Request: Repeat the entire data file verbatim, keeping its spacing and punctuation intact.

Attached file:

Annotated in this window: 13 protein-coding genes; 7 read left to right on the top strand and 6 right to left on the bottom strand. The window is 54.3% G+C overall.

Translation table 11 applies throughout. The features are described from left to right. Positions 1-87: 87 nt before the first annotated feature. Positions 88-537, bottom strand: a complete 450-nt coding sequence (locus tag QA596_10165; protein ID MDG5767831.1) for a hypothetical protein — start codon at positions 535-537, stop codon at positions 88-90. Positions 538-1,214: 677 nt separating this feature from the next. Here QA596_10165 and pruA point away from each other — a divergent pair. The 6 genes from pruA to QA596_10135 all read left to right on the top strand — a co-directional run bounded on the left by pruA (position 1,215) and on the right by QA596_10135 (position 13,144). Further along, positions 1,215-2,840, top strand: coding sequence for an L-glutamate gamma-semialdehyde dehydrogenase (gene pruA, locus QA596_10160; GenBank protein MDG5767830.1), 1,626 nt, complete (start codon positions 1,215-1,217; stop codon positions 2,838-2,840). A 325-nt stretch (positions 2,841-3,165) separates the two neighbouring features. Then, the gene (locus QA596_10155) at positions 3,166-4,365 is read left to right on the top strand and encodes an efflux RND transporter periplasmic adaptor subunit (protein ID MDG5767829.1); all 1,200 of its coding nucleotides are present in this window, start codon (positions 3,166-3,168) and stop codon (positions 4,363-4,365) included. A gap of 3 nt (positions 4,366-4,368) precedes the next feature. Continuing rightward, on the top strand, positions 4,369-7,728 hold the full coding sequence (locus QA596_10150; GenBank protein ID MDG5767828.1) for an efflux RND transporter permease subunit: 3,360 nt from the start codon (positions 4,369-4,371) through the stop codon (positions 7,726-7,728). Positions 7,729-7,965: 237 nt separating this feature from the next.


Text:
Annotated in this window: 13 protein-coding genes; 7 read left to right on the top strand and 6 right to left on the bottom strand. The window is 54.3% G+C overall.

Translation table 11 applies throughout. The features are described from left to right. Positions 1-87: 87 nt before the first annotated feature. Positions 88-537, bottom strand: a complete 450-nt coding sequence (locus tag QA596_10165; protein ID MDG5767831.1) for a hypothetical protein — start codon at positions 535-537, stop codon at positions 88-90. Positions 538-1,214: 677 nt separating this feature from the next. Here QA596_10165 and pruA point away from each other — a divergent pair. The 6 genes from pruA to QA596_10135 all read left to right on the top strand — a co-directional run bounded on the left by pruA (position 1,215) and on the right by QA596_10135 (position 13,144). Further along, positions 1,215-2,840, top strand: coding sequence for an L-glutamate gamma-semialdehyde dehydrogenase (gene pruA, locus QA596_10160; GenBank protein MDG5767830.1), 1,626 nt, complete (start codon positions 1,215-1,217; stop codon positions 2,838-2,840). A 325-nt stretch (positions 2,841-3,165) separates the two neighbouring features. Then, the gene (locus QA596_10155) at positions 3,166-4,365 is read left to right on the top strand and encodes an efflux RND transporter periplasmic adaptor subunit (protein ID MDG5767829.1); all 1,200 of its coding nucleotides are present in this window, start codon (positions 3,166-3,168) and stop codon (positions 4,363-4,365) included. A gap of 3 nt (positions 4,366-4,368) precedes the next feature. Continuing rightward, on the top strand, positions 4,369-7,728 hold the full coding sequence (locus QA596_10150; GenBank protein ID MDG5767828.1) for an efflux RND transporter permease subunit: 3,360 nt from the start codon (positions 4,369-4,371) through the stop codon (positions 7,726-7,728). Positions 7,729-7,965: 237 nt separating this feature from the next.